Questions remain even as Iran, Iraq resume oil swap

Press TV – Iraq and Iran have reportedly begun exchanging crude oil following a 10-day halt which came after the Kurdish Regional Government (KRG) suspended the swap earlier this month.

Crude from the Kirkuk field in northern Iraq is being shipped by truck to Iran but the KRG’s ministry of finance and economy ordered border crossings not to allow the passage of oil tankers into Iran as of February 15.

On Tuesday, Iraqi media reports said tanker trucks had resumed oil exports to Iran after the KRG “relaxed” a recent order that had halted the cross-border crude and fuel trade.

“After receiving a new order from the KRG Ministry of Natural Resources (MNR) on Feb. 20, border officials at the three main crossing points between Iraqi Kurdistan and Iran began letting tanker trucks through,” they said.

Flames emerge from flare stacks at the oil fields in Kirkuk, Iraq on October 18, 2017. (Photo by Reuters)

No reason was given for the halt but the decision came after President Donald Trump voiced discontent over KRG’s oil sales to Iran last month.

After Trump’s remarks, Iranian Foreign Minister Muhammad Javad Zarif visited Iraq and the semi-autonomous Kurdistan region where he said “no sanctions will affect relations between Baghdad and Tehran”.

The swap deal was agreed at the end of 2017, under which Iraq was about to truck 60,000 barrels per day (bpd) of crude oil to Kermanshah in western Iran. Iraq’s southern Basra port would receive the same amount of crude from Iran either by tanker or pipeline.

Last week, KRG spokesperson Safin Dizayee was quoted as saying that the regional Kurdish government was determined to maintain economic connections with Iran.

“We will respect the relationship we have – especially since it has developed over many years – and we will never abandon it. We cannot abandon our historic connection just because of a political decision,” he said.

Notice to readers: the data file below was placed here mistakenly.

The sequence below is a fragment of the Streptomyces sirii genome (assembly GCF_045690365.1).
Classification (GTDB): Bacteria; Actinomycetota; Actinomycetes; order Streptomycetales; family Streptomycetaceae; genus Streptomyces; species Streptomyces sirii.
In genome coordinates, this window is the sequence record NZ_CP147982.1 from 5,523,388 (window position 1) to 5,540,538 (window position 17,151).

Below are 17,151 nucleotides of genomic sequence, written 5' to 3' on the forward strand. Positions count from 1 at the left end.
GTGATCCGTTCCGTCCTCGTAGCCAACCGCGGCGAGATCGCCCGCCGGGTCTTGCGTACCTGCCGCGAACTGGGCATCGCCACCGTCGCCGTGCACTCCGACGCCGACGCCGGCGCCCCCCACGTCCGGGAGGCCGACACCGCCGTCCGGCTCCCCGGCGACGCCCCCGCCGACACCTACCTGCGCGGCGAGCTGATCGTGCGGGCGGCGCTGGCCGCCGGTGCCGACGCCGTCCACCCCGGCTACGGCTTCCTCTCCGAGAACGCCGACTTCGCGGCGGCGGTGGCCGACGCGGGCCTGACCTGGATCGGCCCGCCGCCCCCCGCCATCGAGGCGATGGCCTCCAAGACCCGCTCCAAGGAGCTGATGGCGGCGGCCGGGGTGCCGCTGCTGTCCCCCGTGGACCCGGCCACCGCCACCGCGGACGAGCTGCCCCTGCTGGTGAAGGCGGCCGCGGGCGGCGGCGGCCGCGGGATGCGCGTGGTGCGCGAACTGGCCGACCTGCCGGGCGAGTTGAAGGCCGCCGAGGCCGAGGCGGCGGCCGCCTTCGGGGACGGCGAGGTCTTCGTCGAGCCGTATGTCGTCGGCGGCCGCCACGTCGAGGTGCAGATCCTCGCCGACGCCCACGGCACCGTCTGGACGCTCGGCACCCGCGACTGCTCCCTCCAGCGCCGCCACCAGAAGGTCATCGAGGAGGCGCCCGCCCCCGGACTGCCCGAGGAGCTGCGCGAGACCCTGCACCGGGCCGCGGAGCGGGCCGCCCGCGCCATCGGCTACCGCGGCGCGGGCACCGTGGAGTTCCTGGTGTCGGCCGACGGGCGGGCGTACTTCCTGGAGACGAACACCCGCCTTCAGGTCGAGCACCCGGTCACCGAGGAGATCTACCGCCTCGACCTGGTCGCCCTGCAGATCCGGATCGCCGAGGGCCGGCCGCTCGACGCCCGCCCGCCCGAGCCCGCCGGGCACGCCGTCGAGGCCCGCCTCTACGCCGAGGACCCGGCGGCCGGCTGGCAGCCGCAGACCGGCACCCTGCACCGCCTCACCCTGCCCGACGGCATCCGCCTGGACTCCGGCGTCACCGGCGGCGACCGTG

Relations between the two neighbors, however, are increasingly coming under pressure from the US which imposed unilateral sanctions on Tehran in May after abandoning an international nuclear agreement.

Earlier this month, the New York Times reported that Iraq was pushing back on US pressures to stop buying natural gas and electricity from Iran.

Gas imports from Iran generate as much as 45 percent of Iraq’s 14,000 megawatts of electricity consumed daily. Iran transmits another 1,200 megawatts directly, making itself an indispensable energy source for its Arab neighbor.

Last month, the US State Department announced a 90-day exemption to allow Iraq to continue crucial electricity and gas imports from Iran.

According to the New York Times, the Trump administration has told Iraq’s leaders that they have until late March to end electricity purchases but Baghdad says there is no easy substitute because it would take three years or more to adequately build up Iraq’s energy infrastructure.

Dizayee said the future of the KRG’s contracts with Iran depended on the outcome of talks between the central Iraqi government and the US.

“As far as I am aware, there are talks between the government in Baghdad and the Americans regarding the sanctions on Iran, but that no decision has been made by the central government,” he said.